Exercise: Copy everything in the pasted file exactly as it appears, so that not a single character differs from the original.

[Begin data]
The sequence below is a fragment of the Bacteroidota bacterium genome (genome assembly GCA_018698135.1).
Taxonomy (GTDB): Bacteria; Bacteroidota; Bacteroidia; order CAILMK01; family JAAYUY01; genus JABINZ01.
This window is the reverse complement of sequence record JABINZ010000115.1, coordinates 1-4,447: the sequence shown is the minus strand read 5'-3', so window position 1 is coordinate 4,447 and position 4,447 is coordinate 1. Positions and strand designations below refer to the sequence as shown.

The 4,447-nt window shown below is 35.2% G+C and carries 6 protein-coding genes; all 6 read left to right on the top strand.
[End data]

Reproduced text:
The sequence below is a fragment of the Bacteroidota bacterium genome (genome assembly GCA_018698135.1).
Taxonomy (GTDB): Bacteria; Bacteroidota; Bacteroidia; order CAILMK01; family JAAYUY01; genus JABINZ01.
This window is the reverse complement of sequence record JABINZ010000115.1, coordinates 1-4,447: the sequence shown is the minus strand read 5'-3', so window position 1 is coordinate 4,447 and position 4,447 is coordinate 1. Positions and strand designations below refer to the sequence as shown.

The 4,447-nt window shown below is 35.2% G+C and carries 6 protein-coding genes; all 6 read left to right on the top strand.